Our partners at ReadWrite  share this look at some of the cutest finds on the CES floor.
By Lauren Orsini
If the Consumer Electronics Show is even a glimpse of the future of technology, then the future is going to be downright adorable.
This week, the Las Vegas Convention Center was teeming with nonthreatening robot helpers eager to make our day-to-day lives a bit easier. And rather than the rigid, cold 'bots we were expecting, many of these robots go above and beyond the call of duty to charm even the most skeptical human beings.
Here are five of the cutest robots we saw at CES 2014.
Budgee , Five Elements Robotics
With jewel-toned, lopsided eyes, Budgee was designed to be your friendly second pair of hands. This lightweight, three-wheeled robot has an eight-hour rechargeable battery and a 50-pound weight limit, so it can follow you around and carry your things. And it's relatively cheap: contribute at least $1,200 to its Kickstarter campaign , and your own  Budgee will be slated to ship in July.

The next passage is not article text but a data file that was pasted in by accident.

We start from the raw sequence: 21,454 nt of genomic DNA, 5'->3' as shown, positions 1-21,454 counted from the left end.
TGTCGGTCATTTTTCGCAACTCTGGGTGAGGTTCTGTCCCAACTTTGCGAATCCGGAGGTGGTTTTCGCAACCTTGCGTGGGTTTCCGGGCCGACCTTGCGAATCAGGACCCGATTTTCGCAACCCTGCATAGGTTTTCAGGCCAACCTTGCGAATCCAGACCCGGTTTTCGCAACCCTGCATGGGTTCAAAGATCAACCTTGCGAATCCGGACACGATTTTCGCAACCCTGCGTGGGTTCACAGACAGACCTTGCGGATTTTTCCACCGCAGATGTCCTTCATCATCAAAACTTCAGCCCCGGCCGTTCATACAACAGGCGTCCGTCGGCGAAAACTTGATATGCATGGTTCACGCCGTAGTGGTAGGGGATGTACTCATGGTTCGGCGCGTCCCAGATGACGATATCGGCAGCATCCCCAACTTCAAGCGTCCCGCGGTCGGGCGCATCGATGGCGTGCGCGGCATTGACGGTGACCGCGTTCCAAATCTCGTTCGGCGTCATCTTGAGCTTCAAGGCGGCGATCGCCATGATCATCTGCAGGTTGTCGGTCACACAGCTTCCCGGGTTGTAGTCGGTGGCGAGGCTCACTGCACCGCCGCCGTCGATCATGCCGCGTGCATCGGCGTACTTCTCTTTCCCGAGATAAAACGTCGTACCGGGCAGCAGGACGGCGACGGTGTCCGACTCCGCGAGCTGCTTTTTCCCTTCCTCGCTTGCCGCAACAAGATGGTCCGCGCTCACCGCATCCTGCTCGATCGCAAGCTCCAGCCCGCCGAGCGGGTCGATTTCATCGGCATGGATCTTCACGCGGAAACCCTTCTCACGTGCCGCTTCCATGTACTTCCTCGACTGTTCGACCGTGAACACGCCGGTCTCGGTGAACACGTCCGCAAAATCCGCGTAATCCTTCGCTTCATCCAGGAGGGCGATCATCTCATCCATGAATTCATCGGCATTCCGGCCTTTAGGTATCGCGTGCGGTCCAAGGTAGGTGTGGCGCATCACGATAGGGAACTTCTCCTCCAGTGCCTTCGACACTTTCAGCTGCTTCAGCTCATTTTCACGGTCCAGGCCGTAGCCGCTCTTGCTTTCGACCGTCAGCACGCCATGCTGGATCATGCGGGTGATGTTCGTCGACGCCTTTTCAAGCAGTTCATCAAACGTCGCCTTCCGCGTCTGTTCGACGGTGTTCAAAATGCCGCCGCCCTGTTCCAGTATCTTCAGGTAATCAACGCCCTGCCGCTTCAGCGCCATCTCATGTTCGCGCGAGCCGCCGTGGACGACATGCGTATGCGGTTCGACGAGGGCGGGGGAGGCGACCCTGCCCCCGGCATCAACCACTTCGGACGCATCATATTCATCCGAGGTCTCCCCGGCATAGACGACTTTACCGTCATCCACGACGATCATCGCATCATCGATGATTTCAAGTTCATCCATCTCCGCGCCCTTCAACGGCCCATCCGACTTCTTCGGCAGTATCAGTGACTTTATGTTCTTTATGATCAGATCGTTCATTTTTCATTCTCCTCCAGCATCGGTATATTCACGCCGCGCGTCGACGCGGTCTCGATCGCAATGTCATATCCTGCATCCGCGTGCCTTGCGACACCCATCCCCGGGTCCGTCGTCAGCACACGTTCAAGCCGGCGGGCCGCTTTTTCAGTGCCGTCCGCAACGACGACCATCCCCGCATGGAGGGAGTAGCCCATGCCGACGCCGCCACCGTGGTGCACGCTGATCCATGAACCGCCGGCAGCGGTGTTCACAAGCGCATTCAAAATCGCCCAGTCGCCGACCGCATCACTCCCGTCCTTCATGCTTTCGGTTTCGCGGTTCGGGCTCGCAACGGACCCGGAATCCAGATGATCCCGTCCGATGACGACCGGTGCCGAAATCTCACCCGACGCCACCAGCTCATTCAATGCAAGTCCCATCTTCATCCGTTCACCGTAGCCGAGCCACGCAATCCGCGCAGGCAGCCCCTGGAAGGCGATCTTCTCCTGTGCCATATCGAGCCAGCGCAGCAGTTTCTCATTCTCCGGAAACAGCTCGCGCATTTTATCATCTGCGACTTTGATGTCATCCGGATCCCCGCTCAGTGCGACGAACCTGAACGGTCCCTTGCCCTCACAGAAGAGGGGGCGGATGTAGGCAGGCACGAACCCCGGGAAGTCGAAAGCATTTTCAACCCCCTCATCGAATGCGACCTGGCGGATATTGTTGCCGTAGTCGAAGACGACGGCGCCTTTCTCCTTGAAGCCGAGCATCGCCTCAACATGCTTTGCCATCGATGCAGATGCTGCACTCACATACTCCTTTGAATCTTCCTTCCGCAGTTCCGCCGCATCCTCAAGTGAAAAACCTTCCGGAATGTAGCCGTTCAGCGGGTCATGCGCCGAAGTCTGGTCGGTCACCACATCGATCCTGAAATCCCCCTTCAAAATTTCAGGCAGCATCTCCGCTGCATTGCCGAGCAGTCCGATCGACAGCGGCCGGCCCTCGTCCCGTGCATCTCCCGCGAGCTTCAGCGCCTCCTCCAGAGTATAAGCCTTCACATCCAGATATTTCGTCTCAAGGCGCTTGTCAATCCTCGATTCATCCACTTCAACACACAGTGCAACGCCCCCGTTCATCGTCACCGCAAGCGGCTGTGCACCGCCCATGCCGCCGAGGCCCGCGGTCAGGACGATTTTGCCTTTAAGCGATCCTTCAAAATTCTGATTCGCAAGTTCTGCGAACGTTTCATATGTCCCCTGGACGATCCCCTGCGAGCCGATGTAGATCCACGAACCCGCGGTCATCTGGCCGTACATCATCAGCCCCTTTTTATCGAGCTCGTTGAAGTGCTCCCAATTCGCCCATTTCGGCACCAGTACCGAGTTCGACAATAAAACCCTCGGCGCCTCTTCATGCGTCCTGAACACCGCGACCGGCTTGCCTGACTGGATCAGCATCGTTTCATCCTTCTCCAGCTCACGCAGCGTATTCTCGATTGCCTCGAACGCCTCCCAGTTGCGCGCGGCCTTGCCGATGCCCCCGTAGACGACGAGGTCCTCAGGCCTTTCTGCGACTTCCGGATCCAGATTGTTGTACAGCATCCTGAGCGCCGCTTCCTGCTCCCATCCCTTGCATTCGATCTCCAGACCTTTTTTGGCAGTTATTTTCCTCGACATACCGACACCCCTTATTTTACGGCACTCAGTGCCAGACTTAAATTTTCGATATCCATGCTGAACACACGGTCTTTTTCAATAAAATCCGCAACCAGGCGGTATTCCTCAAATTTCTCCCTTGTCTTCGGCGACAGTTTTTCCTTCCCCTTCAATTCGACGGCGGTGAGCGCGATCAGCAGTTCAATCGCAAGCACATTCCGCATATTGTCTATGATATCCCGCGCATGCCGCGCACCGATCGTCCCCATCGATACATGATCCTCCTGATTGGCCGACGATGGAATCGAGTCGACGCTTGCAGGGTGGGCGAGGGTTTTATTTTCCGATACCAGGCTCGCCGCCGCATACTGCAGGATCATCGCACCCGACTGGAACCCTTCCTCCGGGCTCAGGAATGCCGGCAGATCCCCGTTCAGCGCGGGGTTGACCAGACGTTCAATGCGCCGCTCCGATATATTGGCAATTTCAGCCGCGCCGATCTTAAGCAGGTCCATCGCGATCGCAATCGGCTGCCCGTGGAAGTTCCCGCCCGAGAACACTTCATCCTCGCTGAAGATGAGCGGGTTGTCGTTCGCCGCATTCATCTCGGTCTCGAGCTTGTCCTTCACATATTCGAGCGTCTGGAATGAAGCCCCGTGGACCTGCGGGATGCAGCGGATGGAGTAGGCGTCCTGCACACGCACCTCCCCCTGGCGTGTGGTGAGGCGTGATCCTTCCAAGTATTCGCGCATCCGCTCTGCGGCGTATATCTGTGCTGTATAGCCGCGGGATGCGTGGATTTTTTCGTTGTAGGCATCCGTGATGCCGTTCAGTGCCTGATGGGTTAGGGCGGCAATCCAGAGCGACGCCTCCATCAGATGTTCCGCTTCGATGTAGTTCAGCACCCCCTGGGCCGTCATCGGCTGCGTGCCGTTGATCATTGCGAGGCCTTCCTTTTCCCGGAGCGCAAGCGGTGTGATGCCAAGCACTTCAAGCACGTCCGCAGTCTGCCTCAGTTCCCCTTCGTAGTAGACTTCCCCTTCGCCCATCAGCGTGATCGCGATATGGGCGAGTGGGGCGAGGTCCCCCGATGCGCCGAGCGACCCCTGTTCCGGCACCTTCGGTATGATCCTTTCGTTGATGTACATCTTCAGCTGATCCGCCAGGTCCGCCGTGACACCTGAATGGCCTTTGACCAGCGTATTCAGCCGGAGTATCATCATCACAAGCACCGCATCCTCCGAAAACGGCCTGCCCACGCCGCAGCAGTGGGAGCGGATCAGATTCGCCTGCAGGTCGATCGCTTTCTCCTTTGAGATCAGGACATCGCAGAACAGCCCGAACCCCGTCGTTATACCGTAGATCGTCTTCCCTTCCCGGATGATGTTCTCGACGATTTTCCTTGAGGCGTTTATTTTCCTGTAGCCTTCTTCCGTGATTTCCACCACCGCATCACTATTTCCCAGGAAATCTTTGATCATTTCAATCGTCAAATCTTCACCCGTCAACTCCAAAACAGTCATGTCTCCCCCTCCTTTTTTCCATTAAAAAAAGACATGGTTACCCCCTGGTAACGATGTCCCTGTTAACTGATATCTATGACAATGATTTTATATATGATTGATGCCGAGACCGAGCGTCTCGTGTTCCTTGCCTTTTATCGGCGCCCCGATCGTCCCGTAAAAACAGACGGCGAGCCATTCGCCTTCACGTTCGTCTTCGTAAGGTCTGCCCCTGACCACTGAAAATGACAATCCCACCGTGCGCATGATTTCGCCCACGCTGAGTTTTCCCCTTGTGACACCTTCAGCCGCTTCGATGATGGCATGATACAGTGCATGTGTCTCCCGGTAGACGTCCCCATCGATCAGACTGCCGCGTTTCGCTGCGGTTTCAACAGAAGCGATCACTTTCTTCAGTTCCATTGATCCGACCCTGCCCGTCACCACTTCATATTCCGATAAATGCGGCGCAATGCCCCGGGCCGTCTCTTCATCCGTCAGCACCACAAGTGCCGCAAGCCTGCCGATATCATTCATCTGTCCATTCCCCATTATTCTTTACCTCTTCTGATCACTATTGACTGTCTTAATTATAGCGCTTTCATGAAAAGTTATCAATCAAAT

Synergy Swan , Rbot
Now you can turn your mobile phone into a literal mobile phone. Rbot connects with your Android smartphone or tablet to allow it to roam around the house, all the while wearing a smiling face. It can be equipped with a telepresence app or simply programmed to play a video clip when it detects a person smiling at it. How's that for sociable? The Synergy Swan costs $450.
DiscoRobo , Tosy
Less utilitarian but no less appealing, DiscoRobo detects nearby music and dances to the beat. With candy-colored hues and dozens of expressions, this toy was designed to be a party-loving playmate to the young and old alike. And at only $37, DiscoRobo was one of the most affordable robots showcased at CES 2014.
Paro , Paro Robots
This cuddly creature isn't a toy; it's a $6,000 robotic caregiver. Designed to look like one of nature's most adorable animals — a harp seal — Paro is given to elderly patients who need more TLC than busy nursing homes can provide. Everything about Paro has designed to be saccharinely sweet, from a coat of antibacterial fur to a pacifier charging station.
RAPIRO , Kiluck Corporation
This Japanese robot looks like a chibi  version of the classic humanoid robot silhouette. Its name, "RAPIRO," is short for "Raspberry Pi  Robot," and, as you might have guessed, it can be programmed and powered entirely by that credit-card-sized Linux computer chip. Launched from a successful Kickstarter , RAPIRO comes as a kit with some assembly required and costs $354.
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